Standard or Canned Mince Pie Filling


2 pounds of lean fresh beef, cooked and chopped fine
1 pound beef suet,
cleared of strings and finely minced
5 pouds apples,
pared and chopped
2 pounds raisins, cleaned and chopped
pound Sultana raisins, washed and chopped
2 pounds
currants, cleaned and washed
3/4 pounds lemon,
cut up fine
tablespoons cinnamon powder
tablespoon powdered nutmeg
2 tablespoons mace
1 tablespoon powdered cloves
1 tablespoon allspice
1 tablespoon salt
2 pounds
brown sugar
4 cups
brown sherry
2 cups


  • Use selected beef; wash it and put it into a cooking pot with just water enough to cover it.
  • Take off the scum as it reaches the boiling point, add hot water from time to time, until it is tender, then season with salt and spices.
  • Combine cooked meat with rest of the ingredients and simmer for about 1 hour longer or until slightly thickened. Stir often.
  • Mince-meat made by this recipe will keep all winter. Fill clean hot jars with mixture without delay, leaving 1-inch headspace.
    Adjust lids and process in pressure canner. Set in a cool place and use for filings as neded.
Real Cooking

Did You Know?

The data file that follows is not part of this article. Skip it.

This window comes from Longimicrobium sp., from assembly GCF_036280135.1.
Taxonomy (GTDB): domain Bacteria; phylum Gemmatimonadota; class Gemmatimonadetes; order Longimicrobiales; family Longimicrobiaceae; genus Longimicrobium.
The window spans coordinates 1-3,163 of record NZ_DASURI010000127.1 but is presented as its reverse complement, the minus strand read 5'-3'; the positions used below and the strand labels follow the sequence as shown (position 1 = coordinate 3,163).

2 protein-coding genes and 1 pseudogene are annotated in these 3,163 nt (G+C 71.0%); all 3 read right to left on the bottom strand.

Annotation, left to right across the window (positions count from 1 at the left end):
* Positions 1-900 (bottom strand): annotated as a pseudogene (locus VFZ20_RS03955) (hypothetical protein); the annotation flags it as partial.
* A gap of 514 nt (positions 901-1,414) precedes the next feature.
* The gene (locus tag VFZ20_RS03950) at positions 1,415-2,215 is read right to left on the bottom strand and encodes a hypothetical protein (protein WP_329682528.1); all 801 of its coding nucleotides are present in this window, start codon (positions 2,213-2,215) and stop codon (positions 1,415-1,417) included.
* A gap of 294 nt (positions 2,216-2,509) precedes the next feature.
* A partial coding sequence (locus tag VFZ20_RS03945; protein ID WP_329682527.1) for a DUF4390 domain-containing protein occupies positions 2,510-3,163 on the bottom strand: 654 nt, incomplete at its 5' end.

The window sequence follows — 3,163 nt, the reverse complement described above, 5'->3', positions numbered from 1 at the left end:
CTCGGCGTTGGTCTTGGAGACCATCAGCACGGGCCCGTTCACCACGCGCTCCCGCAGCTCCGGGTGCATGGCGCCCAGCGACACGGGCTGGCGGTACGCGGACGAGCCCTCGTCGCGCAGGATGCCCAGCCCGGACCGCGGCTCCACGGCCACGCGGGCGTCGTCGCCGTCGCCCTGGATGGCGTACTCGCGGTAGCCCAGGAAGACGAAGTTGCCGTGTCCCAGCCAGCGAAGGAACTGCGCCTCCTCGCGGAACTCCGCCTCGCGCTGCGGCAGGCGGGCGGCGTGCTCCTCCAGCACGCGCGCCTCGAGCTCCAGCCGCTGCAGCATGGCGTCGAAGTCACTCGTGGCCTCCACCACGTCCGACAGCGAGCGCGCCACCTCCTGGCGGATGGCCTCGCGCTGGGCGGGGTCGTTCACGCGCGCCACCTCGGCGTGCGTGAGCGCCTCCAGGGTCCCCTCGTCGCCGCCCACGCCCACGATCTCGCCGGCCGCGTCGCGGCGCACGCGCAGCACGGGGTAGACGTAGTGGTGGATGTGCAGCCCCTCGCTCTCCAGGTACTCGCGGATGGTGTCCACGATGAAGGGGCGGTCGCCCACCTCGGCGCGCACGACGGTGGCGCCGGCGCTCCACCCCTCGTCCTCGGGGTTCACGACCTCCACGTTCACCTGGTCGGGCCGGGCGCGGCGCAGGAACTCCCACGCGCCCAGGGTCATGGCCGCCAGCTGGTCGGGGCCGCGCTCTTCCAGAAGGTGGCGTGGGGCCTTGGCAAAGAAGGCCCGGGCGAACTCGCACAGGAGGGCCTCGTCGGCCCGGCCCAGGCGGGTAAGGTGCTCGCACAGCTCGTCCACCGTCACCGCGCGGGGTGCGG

The value of meat as food is due to the proteins that it contains. Numerous kinds of protein occur in meat, but the chief varieties are myosin and muscle albumin. The myosin, which is the most important protein and occurs in the greatest quantity, hardens after the animal has been killed and the muscles have become cold. The tissues then become tough and hard, a condition known as rigor mortis. As meat in this condition is not desirable, it should be used before rigor mortis sets in, or else it should be put aside until this condition of toughness disappears. The length of time necessary for this to occur varies with the size of the animal that is killed. It may be from 24 hours to 3 or 4 days. The disappearance is due to the development of certain acids that cause the softening of the tissues. The albumin, which is contained in solution in the muscle fibers, is similar in composition to the albumen of eggs and milk, and it is affected by the application of heat in the cooking processes in much the same way.